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  7. Mar 10, 2019 #7

    Obsidian

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    I also cook mine down to a syrup. I use 16 oz bottles and reduce it to about 2 oz.
     
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  8. Mar 10, 2019 #8

    Misschief

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    I simmer mine just to make it go flat, half an hour or so. I've never simmered it down to a syrup. Then I let it cool to room temp and refrigerate it overnight, or until the next weekend, whenever I plan on soaping. I add my lye directly to the flattened beer.... slowly, a tablespoon or so at a time. Be aware, it stinks!

    Once the batter is made, I leave it uncovered in a cool spot. I don't usually gel my soaps.
     
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  9. Mar 10, 2019 #9

    KiwiMoose

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    Yours is the method I plan to use Misschief. Thought I might freeze it into ice cubes to keep it cooler?

    Is apple cider the same in the US as it is in the UK/NZ? Apple cider is a light, fizzy, alcoholic beverage similar to a beer in its alcohol content.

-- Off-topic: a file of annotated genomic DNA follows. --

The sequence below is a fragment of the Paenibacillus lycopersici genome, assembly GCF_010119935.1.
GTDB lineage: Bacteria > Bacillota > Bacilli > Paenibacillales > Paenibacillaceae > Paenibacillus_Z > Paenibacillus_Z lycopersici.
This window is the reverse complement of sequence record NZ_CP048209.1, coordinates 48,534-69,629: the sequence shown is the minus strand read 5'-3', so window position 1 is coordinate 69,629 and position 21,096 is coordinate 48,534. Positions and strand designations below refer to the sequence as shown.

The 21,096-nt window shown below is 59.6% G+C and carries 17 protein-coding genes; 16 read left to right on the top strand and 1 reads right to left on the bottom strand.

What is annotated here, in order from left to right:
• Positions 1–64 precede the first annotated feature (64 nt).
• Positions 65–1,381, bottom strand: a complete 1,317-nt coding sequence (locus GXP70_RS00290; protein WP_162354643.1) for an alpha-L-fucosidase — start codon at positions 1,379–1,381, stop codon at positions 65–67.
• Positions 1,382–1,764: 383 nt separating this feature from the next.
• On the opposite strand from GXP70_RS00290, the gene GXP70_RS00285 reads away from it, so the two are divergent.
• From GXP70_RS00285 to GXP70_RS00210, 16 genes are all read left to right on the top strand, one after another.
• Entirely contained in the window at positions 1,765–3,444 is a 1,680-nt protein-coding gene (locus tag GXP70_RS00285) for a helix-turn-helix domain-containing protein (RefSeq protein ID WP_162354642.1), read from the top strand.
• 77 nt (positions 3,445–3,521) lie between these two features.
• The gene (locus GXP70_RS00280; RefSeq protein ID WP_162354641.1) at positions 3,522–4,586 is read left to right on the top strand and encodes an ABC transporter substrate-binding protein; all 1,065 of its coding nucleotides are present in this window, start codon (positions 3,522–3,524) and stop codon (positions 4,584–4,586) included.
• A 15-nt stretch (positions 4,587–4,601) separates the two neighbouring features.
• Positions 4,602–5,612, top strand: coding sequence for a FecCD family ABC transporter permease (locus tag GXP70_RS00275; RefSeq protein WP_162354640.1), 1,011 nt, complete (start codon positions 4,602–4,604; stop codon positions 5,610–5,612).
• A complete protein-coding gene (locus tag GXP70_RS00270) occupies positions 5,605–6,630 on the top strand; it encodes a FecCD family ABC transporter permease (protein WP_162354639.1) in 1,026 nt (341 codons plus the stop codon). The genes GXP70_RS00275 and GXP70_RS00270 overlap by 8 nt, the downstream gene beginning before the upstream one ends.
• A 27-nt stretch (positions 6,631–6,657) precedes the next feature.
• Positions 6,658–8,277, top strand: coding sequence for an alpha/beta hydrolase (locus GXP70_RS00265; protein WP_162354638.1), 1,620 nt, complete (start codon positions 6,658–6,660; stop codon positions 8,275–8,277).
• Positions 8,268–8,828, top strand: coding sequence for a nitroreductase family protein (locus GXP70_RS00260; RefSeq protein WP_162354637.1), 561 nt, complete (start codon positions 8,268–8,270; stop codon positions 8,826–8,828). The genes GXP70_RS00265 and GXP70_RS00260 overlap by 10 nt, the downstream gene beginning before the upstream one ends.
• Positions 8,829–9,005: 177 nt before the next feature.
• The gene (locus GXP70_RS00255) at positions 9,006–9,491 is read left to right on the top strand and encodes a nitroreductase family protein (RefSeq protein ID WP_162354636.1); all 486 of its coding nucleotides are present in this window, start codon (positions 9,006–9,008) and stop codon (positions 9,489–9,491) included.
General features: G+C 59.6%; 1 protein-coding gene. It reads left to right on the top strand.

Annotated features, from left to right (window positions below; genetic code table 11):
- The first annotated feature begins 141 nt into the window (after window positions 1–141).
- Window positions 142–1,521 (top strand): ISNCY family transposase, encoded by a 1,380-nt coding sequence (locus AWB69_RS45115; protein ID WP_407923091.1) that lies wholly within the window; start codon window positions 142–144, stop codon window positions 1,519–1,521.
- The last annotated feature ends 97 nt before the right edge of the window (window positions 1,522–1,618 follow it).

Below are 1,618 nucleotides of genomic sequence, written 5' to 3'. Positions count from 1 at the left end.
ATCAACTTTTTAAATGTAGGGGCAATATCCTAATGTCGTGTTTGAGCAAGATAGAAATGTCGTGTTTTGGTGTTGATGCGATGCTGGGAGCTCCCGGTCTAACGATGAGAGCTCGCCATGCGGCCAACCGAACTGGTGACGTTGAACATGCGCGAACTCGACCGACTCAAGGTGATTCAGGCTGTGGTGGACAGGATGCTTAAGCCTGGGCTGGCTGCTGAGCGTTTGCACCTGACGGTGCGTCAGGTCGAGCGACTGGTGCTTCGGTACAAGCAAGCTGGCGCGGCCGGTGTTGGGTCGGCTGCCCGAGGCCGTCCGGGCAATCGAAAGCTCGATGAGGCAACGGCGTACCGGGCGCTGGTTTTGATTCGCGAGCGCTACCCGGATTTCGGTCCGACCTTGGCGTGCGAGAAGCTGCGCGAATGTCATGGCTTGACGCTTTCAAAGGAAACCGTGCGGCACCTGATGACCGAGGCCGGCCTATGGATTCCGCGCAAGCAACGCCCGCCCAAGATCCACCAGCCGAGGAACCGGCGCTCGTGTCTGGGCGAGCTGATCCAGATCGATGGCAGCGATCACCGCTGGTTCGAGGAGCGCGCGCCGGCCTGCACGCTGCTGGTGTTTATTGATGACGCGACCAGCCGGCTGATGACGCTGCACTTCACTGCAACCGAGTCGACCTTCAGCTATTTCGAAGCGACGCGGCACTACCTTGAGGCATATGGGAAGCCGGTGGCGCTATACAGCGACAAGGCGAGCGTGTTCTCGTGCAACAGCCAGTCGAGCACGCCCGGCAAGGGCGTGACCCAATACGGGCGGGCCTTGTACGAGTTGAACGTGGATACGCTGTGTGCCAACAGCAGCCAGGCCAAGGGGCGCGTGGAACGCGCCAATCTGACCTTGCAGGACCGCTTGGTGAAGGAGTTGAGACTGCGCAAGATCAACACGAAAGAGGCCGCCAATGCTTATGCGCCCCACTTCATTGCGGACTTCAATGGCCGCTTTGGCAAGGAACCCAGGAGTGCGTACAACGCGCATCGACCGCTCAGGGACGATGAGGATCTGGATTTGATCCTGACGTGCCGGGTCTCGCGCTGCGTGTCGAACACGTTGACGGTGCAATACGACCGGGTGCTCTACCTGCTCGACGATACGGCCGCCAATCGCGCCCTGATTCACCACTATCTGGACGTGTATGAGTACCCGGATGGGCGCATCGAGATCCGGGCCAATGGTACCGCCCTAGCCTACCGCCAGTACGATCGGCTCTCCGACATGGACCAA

Last edited by a moderator: Mar 11, 2019
  10. Mar 10, 2019 #10

    Meena

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    No, they are differentiated here by "cider" and "hard cider". Cider is usally flat, not fizzy. Hard cider, if i recall, is most often fizzy.

    I just got your thread title! First I thought it was going to be about what happened with your alkanet, lol, and not a pleasant what happened.... hence the 'hole' part [like a-hole] ;)
     
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  11. Mar 10, 2019 #11

    Marilyn Norgart

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    Oh for crying out loud--I was wondering what the heck the title meant too!!! hahahahaha
     
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  12. Mar 10, 2019 #12

    Misschief

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    I used to freeze it but I no longer do. Personally, I don't like putting lye on frozen cubes; it's awkward to stir. I do keep it cold but not frozen. I have some beer left over from my last batch that I did freeze but, when it's time to make more, I intend to let it mostly thaw before using it.
     
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  13. Mar 10, 2019 #13

    smengot0

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    I also simmer my beer. I do not freeze it. Ditto in using champagne and red wine in soap. I try using cheapest brands available...

    No acceleration of trace apart from the beer cos I loaded that with plenty raw honey, egg yolk....lol. It was hot hot but came out nice. If you limit your additives you’ll be ok